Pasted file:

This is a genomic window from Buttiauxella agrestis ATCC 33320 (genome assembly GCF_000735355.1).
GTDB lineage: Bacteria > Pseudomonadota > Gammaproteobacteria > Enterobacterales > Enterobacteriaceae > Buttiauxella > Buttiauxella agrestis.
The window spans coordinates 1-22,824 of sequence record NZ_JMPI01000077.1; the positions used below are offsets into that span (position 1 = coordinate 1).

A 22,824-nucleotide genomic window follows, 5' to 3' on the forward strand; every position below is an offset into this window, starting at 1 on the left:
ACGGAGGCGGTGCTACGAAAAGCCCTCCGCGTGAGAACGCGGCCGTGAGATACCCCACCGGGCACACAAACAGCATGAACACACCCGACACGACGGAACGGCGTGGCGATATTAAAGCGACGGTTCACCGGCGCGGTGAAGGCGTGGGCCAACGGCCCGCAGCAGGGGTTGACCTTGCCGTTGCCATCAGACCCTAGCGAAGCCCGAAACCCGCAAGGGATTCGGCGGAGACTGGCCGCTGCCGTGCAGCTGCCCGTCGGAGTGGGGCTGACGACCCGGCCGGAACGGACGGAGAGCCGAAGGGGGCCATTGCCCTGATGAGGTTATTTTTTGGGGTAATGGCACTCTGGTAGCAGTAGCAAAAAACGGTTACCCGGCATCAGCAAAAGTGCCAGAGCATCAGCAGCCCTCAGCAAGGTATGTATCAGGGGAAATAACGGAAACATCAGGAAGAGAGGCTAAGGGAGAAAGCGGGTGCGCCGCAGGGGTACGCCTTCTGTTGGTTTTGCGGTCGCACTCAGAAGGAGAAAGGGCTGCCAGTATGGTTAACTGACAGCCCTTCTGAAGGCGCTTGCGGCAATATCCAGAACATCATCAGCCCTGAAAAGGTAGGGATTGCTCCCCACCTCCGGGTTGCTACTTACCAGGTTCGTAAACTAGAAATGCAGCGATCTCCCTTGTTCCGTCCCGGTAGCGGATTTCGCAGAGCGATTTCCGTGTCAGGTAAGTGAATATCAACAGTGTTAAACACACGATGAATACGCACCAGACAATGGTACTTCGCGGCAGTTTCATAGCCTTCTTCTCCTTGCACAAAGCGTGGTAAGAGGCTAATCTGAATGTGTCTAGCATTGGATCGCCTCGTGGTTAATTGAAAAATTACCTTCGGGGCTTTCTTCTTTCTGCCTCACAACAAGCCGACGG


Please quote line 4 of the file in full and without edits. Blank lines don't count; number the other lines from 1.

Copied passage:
A 22,824-nucleotide genomic window follows, 5' to 3' on the forward strand; every position below is an offset into this window, starting at 1 on the left: